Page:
Dictionary: FEB – FEE

• FEBBYWERRY
n. 1922 Amer. dial. – February  

• FEBRICITANT
adj. 1599 rare – affected with fever, feverish
n. 1541 obs. – one who is affected with fever

• FEBRICITATE
vb. 1656 obs. – to be ill of a fever

• FEBRICITATION
n. 1584 obs. rare – the state of being in a fever, feverishness

• FEBRICITY
n. 1873 – the state of having a fever or being feverish  

• FEBRICOSE
adj. 1879 – feverish  

• FEBRICULOSE
adj. 1727 – having a slight fever  

• FEBRICULOSITY
n. 1727 rare – feverishness

• FEBRICULOUS
adj. 1656 obs. rare – slightly feverish

• FEBRIENT
adj. 1651 obs. rare – feverish, sickening of a fever

• FEBRIFIC
adj. 1749 – feverish  

• FEBRILE
adj. 1666 – pert. to fever, feverish  

• FEBRILITY
n. 1873 – feverishness

• FEBRILOUS
adj. 1651 obs. rare – pert. to fever; feverish

• FEBRIS
n. 1483 obs. – a fever

• FEC
n. c1000 obs. – a definite interval in space or time; a limited distance, fixed period

• FECAL FREAK
n. 1971 US sl. – a person who derives sexual pleasure from eating the faeces of others  

• FECALITY
n. 1653 obs. – faecal matter  

• FECHIE-LEGHIE
adj. Bk1900 Sc. – inactive; insipid

• FECK
adj. 1. 1810 Sc. – strong, vigorous
adj. 2. Bk1900 Eng. dial. – worthless
int. 1724 Eng. dial. – an exclamation or mild expletive  
n. 1. c1470 Sc. & N. Eng. dial. – amount, quantity  
n. 2. c1500 Sc. & N. Eng. dial. obs. – the purport, drift, tenor, or substance of a statement, intention, etc.
n. 3. 1535 Sc. & N. Eng. dial. – efficacy, efficiency, value; hence, vigour, energy  
n. 4. Bk1900 Sc. – familiar intercourse
n. 5. Bk1900 Sc. – esteem, affection
vb. 1809 sl. – to steal  

• FECKET
n. 1810 Sc. – a waistcoat, an underjacket; a shirt

• FECKFOW
adj. Bk1900 Sc. – wealthy, possessing substance

• FECKFUL
adj. 1596 – efficient, vigorous, powerful  

• FECKFULLY
adv. 1723 – efficiently, vigorously, powerfully  

• FECKLE
vb. Bk1900 Eng. dial. – to entangle

• FECKLES
n. Bk1900 Eng. dial. – freckles

• FECKLESS
adj. 1. 1599 orig. Sc. & N. Eng. dial. – of things: ineffective, feeble, futile, valueless, worthless  
adj. 2. a1774 orig. Sc. – lacking resourcefulness, incapable, incompetent, shiftless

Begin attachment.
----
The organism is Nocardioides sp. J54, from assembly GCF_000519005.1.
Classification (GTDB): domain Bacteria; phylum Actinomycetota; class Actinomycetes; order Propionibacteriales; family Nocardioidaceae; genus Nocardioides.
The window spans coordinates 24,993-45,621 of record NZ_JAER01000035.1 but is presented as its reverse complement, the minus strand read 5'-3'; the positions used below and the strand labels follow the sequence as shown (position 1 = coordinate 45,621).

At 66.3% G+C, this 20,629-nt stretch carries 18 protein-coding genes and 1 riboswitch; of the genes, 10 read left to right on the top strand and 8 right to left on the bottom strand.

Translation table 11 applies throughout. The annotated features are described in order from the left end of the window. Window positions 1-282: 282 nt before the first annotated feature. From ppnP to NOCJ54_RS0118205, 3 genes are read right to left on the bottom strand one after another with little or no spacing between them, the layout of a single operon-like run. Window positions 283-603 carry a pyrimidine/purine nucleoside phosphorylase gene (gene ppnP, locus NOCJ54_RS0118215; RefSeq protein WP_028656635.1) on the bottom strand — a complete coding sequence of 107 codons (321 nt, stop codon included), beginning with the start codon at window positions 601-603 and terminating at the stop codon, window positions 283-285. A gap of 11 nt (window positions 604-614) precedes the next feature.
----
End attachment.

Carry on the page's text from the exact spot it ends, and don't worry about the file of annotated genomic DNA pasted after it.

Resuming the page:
adj. 3. 1869 – destitute of vigour, energy, or capacity; weak, helpless, useless

• FECKLESSLY
adv. 1862 – feebly, ineffectually; wretchedly

• FECKLESSNESS
n. 1. 1637 – lack of vigour or energy, feebleness  
n. 2. 1893 – lack of resourcefulness  

• FECKLINS
adv. 1853 Sc. – for the most part, chiefly, mostly
int. 1845 Eng. dial. – an exclamation or mild expletive

• FECKLY
adv. 1. c1680 Sc. & N. Eng. dial. obs. – effectually, indeed
adv. 2. a1774 Sc. & N. Eng. dial. – for the most part, mostly; almost 

• FECKS!
int. L16 Sc. & Eng. dial. – expression solemn conviction or astonishment

• FECKT
adj. Bk1900 Eng. dial. – competent, capable, sane

• FECT
vb. 1541 obs. rare – to infect

• FECTUALLY
adv. c1485 obs. – effectually

• FECULENCE
n. 1. a1648 – feculent matter; dregs, lees, dross, scum; also, filth 
n. 2. 1733 – faeces  
n. 3. 1860 – foulness, filth  
n. 4. 1860 – moral foulness  

• FECULENCY
n. 1651 obs. – foulness, filth

• FECULENT
adj. 1. 1471 – of the nature of faeces or dregs; abounding with sediment or impurities; laden or polluted with filth; foul, fetid
adj. 2. 1590 obs. – covered with faeces; filthy  

• FECUND
adj. c1420 – capable of producing offspring or vegetable growth abundantly; prolific, fertile 

• FECUNDATE
vb. a1631 – to render fruitful or productive 

• FECUNDATION
n. 1541 – fertilization; impregnation  

• FECUNDATORY
adj. 1839 – impregnating  

• FECUNDIFY
vb. 1730 obs. rare – to render fruitful or productive

• FECUNDIOUS
adj. 1630 obs. – productive, fruitful

• FECUNDITY
n. 1. c1420 – of the earth: the quality of producing abundantly; fertility 
n. 2. 1447 – of female animals: the faculty of reproduction; the capacity for bringing forth young; productiveness  
n. 3. 1555 – productiveness in general, the faculty or power of being fruitful, fertility  

• FECUNDIZE
vb. 1828 – to render fruitful or productive  

• FECUNDNESS
n. 1727 – the ability to produce an abundance of offspring or new growth; fertility  

• FECUNDOUS
adj. 1737 obs. – productive, fruitful

• FED
adj. c1250 obs. – at variance, hostile
n. 1. a1300 obs. – an enemy; the fiend, the devil
n. 2. 1916 US sl. – an FBI agent

• FEDARIE
n. 1603 obs. – a confederate, an accomplice  

• FED AT A TROUGH
adj. 1965 Amer. dial. – lacking manners, uncouth, boorish  

• FED-BED
n. 1827 Eng. dial. obs. – a feather-bed

• FEDDLE
n. a1400-50 obs. – one who is made much of; a pet, a favourite, a darling  
vb. 1611 obs. rare – to make much of; to pamper, to cherish  

• FEDE
adj. c1250 obs. – at variance, hostile
n. a1300 obs. – an enemy; the fiend, the devil

• FEDERAL
adj. 1660 obs. – pert. to a covenant, compact, or treaty

• FEDERAL BUILDING
n. 1949 Amer. dial. – an outdoor toilet  

• FEDERATIVE
adj. 1690 obs. – pert. to the formation of covenant, league, or alliance  

• FEDERATORY
adj. 1692 obs. rare – pert. to the formation of covenant, league, or alliance  

• FEDERED
adj. 1382 obs. rare – allied or leagued together

• FEDIFRACTION
n. 1650 obs. rare – breach of covenant

• FEDIFRAGOUS
adj. 1600 obs. – breaking a pledge or agreement, faithless, perfidious

• FEDILL
n. a1400-50 obs. – one who is made much of; a pet, a favourite

• FEDITIES
n. 1539 obs. – foul or disgusting practices

• FEDITY
n. 1542 obs. – foulness, filthiness, nastiness, vileness, loathsomeness, whether moral or physical 

• FEDMILL
n. 1897 Sc. – a clumsy woman

• FEDMIT